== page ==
This week I finished off the latest novel, When the Moon Over Kualina Mountain Comes, incorporating all the first reader comments I received. The novel grew about 6000 words from the draft that the first readers read to the draft I turned into my copyeditor. From the end of the first draft to the version I turned into my copyeditor, the novel grew more than 10,000 words. This is why I always say I’m a “putter-inner” – my first drafts are sparse compared to later drafts.
Last night, I started a new short story that I’m writing for an invite-only anthology.
Two lines of a story actually came to me while I was in the middle of rewrites. My muse had had it with subtly adding things (I didn’t add any new scenes or chapters, despite all those words. It was just more description here, additional dialog there, etc.)
My muse wanted to play and insisted that I start writing this very poetic, literary piece about Irish boys.
Mind you, I did not plan on those first two lines being part of this story for this anthology. I had a completely different story in mind for the anthology.
The theme of the first issue of this anthology? Magical motorcycles.
This story? Strictly literary. Nothing paranormal in the least.
I have an idea for a paranormal motorcycle story. But last night, my muse wasn’t interested at all in writing it. Couldn’t even put a single word down on the page.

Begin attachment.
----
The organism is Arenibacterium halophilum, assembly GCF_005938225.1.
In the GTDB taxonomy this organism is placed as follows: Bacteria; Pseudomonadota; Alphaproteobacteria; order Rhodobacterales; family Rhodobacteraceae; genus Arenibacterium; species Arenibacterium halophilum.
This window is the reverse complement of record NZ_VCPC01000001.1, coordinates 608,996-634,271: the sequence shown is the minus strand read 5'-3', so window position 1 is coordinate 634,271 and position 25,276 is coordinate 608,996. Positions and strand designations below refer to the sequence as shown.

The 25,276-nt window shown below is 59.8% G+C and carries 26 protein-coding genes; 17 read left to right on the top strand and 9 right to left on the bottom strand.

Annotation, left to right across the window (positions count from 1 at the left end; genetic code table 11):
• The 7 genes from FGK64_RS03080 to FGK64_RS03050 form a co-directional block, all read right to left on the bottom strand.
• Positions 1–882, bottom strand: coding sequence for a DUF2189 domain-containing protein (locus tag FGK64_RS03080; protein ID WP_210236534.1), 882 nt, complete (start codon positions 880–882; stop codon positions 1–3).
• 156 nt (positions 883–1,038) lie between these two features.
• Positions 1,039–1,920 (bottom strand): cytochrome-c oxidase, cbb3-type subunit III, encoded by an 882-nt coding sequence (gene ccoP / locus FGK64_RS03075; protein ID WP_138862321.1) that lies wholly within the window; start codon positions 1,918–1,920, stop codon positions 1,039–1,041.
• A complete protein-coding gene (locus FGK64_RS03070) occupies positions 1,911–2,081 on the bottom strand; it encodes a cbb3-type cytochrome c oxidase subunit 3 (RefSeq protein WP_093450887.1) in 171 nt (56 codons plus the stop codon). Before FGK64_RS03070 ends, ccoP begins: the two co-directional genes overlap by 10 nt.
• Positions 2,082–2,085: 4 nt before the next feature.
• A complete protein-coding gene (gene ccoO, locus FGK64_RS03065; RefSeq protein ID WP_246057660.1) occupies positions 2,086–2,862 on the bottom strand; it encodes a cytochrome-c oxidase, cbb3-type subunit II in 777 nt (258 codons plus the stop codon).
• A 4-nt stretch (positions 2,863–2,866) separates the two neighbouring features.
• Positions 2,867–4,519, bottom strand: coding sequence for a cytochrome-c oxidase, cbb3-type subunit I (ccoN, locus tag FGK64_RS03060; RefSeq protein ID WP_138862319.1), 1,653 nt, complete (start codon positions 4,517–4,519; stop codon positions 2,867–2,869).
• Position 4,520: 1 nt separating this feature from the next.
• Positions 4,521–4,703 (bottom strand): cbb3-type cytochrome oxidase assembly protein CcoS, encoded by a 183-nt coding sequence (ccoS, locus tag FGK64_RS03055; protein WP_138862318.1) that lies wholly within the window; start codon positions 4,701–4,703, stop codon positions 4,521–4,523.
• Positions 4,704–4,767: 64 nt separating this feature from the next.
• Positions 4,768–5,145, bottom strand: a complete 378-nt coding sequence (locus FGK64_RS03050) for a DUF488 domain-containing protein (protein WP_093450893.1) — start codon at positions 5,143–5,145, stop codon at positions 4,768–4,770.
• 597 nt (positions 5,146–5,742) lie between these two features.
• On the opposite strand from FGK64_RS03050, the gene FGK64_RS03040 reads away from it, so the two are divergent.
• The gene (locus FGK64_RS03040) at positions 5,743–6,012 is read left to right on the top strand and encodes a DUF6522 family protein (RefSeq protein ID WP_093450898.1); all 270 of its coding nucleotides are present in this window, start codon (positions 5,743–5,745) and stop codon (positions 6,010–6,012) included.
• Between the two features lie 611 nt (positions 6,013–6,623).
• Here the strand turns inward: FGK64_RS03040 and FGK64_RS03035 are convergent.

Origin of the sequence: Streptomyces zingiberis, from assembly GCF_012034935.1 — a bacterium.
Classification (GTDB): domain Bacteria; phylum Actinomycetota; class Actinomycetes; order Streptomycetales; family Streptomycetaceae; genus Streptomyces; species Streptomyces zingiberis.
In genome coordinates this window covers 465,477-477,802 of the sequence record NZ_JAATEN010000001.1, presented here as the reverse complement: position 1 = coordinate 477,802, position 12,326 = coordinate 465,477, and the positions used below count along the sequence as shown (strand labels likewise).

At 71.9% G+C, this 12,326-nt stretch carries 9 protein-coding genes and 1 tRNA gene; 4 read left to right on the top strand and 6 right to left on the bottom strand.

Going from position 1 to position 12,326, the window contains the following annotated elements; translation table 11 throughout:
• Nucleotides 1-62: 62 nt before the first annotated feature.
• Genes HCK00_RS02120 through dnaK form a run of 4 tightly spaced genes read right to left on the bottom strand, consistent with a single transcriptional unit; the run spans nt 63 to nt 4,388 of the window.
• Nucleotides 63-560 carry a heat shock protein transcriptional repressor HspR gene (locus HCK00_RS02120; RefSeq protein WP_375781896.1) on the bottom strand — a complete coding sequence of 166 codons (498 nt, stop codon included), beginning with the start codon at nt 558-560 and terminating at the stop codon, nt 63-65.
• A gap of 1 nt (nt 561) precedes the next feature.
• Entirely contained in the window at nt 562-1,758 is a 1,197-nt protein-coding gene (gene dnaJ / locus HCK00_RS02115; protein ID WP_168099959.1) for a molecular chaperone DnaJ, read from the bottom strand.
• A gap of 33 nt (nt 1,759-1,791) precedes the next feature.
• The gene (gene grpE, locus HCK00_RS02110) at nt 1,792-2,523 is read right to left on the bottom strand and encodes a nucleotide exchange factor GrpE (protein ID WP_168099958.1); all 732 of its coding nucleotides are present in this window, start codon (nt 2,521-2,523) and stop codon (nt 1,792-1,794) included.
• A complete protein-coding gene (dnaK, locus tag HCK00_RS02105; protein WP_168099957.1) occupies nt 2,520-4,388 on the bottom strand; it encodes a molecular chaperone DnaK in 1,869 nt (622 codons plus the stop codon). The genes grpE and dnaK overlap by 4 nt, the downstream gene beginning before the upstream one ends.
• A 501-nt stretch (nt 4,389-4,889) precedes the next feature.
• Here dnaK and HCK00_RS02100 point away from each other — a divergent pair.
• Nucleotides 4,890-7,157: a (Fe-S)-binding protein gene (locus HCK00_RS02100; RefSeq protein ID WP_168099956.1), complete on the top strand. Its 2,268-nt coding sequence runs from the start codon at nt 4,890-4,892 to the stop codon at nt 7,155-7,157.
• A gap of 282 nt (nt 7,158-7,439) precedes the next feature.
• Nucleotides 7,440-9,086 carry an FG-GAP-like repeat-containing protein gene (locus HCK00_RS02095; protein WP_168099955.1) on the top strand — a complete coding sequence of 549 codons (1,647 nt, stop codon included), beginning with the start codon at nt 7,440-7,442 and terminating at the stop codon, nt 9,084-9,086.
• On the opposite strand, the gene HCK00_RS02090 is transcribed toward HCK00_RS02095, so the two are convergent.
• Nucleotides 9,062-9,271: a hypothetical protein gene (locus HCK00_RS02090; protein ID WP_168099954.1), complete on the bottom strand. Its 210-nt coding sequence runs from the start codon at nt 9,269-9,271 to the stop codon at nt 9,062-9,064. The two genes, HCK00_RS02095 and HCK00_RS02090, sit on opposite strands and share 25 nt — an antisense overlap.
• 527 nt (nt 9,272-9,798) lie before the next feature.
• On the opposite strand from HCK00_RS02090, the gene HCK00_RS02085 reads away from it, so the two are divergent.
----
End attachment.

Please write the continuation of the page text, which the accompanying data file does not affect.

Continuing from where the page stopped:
She just wanted to go write about those Irish boys.
Instead of trying to force the issue, I said fine. (Okay, maybe I acquiesced less gracefully than that.) My muse promised me that the literary story would have motorcycles in it, and it turns out she wasn’t lying. (She’s done that before.)
Still, I don’t think this is the right story for the anthology.
But it’s a very short story, possibly only 1500-2000 words long. Once my muse finishes playing around with the literary piece, she’s indicated that she’s more than happy to write the other, much more magical, fantasy piece.
So what does this have to do with inspiration?
Sometimes, it’s not about feeding your muse with travel, or music, or other really good stories.
Sometimes it’s about listening to what your inner writer really wants to write, letting her go to the sandbox she wants to play in, instead of trying to make her to do what she “should” be doing.
Instead of trying to force the inspiration, it’s about sitting and letting the inspiration come to you, or working with the inspiration you have.
So what about you? When was a time when you had to listen to your inner writer, really listen?